Abraham Lincoln: Vampire Hunter
Score: 5 out of 10
Just when you thought you’ve seen the most ridiculous premise Hollywood has to offer, they throw you Abraham Lincoln: Vampire Hunter. The new film is a big screen adaptation of the bestselling novel of the same name, and retells the life of Abraham Lincoln as, well, a vampire hunter. The overall package is pretty much what you’d expect, with director Timur Bekmambetov and producer Tim Burton giving audiences plenty of big budget action sequences and jump scares.
As you may have guessed, the film takes great liberty with historical events and figures from Lincoln’s life, mashing them together into a fairly straightforward blood-sucking tale. The story begins with Lincoln as a boy, and sees him live a double life slaying the undead by night, and rising to become America’s greatest politician by day. Lead actor Benjamin Walker does a good job of filling the sizeable shoes and top hat of the presidential icon, with Scott Pilgrim’s Mary Elizabeth Winstead as his wife Mary Todd, and Captain America’s Dominic Cooper as his vampire hunting mentor. All of the actors are believable enough given the over-the-top premise, and they provide a solid emotional foundation that makes it easier to accept some of the more ridiculous aspects of the movie.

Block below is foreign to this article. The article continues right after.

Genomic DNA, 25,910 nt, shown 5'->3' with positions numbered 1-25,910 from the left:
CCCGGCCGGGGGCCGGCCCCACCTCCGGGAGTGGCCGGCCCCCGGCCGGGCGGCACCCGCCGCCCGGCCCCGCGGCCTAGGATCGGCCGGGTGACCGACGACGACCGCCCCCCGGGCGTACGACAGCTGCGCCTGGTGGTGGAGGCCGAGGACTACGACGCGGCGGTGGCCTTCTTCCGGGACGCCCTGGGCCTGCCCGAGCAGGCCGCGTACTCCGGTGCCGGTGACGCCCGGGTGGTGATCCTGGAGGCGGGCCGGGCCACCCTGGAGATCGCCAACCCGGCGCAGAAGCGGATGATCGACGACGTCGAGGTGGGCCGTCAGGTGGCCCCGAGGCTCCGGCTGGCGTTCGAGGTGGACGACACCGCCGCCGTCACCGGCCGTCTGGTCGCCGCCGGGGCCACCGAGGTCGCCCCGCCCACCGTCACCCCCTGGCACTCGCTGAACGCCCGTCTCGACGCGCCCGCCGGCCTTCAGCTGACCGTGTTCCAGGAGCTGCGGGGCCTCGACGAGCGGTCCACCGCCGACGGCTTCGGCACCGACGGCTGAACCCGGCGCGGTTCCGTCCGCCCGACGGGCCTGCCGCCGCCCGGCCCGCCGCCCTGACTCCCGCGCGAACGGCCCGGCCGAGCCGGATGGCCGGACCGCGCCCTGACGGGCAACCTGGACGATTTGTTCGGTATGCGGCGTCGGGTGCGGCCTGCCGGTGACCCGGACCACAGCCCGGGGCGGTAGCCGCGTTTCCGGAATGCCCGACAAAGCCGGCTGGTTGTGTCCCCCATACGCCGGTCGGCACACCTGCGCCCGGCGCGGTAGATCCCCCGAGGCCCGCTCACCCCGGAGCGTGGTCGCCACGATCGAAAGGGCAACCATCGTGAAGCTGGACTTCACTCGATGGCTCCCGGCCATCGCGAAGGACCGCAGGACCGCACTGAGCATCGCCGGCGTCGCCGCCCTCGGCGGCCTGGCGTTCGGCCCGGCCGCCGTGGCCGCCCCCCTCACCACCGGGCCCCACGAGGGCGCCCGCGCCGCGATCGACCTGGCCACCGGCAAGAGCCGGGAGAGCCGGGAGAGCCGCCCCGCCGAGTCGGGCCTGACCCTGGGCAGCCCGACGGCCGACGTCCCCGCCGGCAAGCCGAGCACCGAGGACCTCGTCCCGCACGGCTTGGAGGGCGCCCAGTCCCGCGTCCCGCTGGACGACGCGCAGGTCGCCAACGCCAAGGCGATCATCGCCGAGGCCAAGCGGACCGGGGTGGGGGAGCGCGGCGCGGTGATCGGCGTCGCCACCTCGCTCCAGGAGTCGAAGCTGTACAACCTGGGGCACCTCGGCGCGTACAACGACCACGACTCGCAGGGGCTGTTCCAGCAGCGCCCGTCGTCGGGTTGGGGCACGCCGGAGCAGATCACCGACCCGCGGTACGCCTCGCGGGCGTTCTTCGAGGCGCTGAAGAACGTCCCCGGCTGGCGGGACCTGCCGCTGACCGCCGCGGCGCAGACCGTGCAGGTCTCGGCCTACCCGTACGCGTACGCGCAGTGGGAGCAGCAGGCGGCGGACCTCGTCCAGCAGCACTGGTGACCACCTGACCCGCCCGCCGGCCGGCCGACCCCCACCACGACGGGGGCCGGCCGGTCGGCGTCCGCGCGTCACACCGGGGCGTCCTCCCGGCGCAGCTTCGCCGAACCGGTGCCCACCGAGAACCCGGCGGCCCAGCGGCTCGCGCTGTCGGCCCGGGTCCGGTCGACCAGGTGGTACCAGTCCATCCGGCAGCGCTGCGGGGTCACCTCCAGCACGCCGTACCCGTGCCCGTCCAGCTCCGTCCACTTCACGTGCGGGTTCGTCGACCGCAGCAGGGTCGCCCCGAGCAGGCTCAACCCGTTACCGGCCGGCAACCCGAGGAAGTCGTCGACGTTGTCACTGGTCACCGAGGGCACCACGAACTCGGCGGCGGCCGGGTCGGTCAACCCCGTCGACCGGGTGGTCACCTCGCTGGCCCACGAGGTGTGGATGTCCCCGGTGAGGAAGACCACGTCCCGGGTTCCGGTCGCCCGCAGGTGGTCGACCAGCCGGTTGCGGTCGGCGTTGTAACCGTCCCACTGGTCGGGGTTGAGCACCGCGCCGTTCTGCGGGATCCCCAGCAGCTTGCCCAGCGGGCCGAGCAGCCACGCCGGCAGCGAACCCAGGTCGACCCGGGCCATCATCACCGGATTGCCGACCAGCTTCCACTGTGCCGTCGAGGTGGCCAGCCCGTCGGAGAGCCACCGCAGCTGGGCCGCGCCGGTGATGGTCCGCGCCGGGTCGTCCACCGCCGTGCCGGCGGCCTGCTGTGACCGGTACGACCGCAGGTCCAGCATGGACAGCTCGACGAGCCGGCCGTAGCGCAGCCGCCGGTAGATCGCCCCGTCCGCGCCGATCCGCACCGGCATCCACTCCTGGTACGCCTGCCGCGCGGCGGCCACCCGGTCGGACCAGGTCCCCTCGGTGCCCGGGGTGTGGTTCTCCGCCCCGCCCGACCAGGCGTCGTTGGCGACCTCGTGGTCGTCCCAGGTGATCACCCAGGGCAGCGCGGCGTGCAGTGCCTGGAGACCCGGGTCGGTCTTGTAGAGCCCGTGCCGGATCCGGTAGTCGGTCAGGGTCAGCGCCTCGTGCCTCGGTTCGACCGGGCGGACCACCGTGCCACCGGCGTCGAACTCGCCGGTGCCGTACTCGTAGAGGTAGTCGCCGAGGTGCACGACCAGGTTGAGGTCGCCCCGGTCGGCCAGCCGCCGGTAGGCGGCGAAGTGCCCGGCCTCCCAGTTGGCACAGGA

In this version of history, the southern rebellion that sparked the American Civil War was actually led by vampires, who use slaves as their primary source of food. It may seem silly to bring up historical accuracy when writing about a movie called Abraham Lincoln: Vampire Hunter, but something about this really bothers me. Slavery and racism are real issues that should be handled accurately or not at all. The film is also downright dishonest about the extent of Lincoln’s commitment to emancipation, and pretends that he was in favour of total racial equality when he actually was not. Rather than deal with these important issues, or avoid them outright, the film instead lies about them for the sake of giving mostly-white audiences a safe two hours of mindless entertainment.
A good example of what I’m getting at is the character William Johnson played by The Hurt Locker’s Anthony Mackie. In real life he was a free African-American who was nothing more than Lincoln’s servant, but here he’s portrayed as a trusted advisor and friend, who basically becomes a general during the Civil War. Viewers who don’t know their history will walk away with the impression that it was possible for a black man to get this kind of respect in 19th century America. No one who leaves the theatre is going to think Abe Lincoln was actually a vampire hunter, but a lot of people are probably going to be fooled by this. Pretending that racism never happened is not a good thing.
All the historical nitpicking aside, the action and horror elements are pretty good, save for a few gimmicky moments where stupid 3D objects are hurled at the camera for no good reason, pulling you out of the movie just when you were starting to loose yourself in it. The film wasn’t actually shot in 3D, and instead used a post-production conversion. This kind of fake 3D never looks as good as the real thing, so try finding a screening in good ol’ fashioned 2D… if you really need to see it at all.
-Review written by Blake Siefken, follow me on Twitter!